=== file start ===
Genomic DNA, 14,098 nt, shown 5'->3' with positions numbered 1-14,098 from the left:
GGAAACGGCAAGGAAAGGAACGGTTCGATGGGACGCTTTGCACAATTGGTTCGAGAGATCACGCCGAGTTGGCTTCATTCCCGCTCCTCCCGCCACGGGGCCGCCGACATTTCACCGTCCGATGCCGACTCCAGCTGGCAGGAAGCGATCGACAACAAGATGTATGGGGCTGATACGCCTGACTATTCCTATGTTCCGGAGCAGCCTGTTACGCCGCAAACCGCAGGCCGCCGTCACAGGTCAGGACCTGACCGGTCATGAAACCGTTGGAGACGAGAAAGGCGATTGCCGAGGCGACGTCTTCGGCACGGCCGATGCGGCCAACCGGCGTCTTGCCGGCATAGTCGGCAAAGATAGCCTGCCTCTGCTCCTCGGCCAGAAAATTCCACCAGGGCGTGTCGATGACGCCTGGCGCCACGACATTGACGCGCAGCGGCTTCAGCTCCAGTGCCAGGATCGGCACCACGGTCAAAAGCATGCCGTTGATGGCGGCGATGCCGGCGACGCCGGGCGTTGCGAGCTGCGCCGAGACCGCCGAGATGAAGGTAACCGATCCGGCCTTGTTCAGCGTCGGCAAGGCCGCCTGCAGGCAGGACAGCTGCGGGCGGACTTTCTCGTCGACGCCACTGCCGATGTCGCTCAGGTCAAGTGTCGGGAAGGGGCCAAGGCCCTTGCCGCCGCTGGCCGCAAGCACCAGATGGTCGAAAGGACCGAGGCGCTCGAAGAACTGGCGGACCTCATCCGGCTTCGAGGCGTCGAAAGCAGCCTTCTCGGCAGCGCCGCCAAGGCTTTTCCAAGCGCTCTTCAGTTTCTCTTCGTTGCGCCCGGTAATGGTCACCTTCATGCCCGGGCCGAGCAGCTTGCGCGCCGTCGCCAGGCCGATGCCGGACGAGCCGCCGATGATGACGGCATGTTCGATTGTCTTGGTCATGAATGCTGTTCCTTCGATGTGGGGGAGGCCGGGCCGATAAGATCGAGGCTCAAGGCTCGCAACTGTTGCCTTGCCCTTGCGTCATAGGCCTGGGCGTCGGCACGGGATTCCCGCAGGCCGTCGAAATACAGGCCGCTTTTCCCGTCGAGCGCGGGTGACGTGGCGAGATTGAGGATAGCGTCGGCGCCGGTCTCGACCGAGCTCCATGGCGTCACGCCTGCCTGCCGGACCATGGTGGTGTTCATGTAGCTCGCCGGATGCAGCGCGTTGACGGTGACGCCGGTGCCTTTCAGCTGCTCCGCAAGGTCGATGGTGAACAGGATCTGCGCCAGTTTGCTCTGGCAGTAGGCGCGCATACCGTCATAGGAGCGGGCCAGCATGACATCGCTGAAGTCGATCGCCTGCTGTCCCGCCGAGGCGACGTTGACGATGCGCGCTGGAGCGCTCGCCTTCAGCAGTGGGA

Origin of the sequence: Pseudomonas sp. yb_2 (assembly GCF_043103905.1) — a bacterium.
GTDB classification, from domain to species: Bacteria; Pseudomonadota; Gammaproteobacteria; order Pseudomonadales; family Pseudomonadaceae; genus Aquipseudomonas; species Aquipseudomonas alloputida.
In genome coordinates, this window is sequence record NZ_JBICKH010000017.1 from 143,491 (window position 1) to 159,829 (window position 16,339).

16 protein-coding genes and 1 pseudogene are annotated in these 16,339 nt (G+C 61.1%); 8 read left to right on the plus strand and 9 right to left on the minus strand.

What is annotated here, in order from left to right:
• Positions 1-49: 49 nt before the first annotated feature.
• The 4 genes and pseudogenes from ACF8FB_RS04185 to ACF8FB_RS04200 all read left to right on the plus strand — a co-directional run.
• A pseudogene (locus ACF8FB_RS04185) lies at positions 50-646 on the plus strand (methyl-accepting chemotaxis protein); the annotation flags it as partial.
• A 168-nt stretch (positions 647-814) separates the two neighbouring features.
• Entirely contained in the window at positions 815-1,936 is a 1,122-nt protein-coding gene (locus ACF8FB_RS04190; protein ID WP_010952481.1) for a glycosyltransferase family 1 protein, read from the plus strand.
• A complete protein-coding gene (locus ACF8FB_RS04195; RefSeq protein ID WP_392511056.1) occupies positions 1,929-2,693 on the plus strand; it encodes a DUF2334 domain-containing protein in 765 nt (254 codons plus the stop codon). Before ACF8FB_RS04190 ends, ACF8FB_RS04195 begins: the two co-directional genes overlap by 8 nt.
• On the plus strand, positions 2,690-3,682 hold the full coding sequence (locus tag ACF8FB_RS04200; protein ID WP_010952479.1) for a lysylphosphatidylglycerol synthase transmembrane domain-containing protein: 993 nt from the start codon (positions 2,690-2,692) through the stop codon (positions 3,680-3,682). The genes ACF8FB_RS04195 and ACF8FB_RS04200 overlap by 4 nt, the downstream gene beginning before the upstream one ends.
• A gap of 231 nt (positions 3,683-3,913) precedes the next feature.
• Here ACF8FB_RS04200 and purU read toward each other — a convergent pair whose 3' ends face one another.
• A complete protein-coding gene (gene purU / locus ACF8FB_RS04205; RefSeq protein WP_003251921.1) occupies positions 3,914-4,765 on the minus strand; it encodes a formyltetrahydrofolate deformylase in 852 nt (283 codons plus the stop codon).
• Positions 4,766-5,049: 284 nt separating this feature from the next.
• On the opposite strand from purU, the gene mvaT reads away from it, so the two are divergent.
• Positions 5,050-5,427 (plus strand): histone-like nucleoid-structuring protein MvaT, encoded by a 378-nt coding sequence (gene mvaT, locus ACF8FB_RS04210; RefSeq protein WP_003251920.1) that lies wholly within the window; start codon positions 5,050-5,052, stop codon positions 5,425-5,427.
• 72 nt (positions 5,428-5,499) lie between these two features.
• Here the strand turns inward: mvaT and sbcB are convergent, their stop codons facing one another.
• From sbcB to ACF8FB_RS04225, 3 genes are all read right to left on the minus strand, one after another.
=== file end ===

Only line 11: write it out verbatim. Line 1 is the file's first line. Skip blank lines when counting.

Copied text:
• A 168-nt stretch (positions 647-814) separates the two neighbouring features.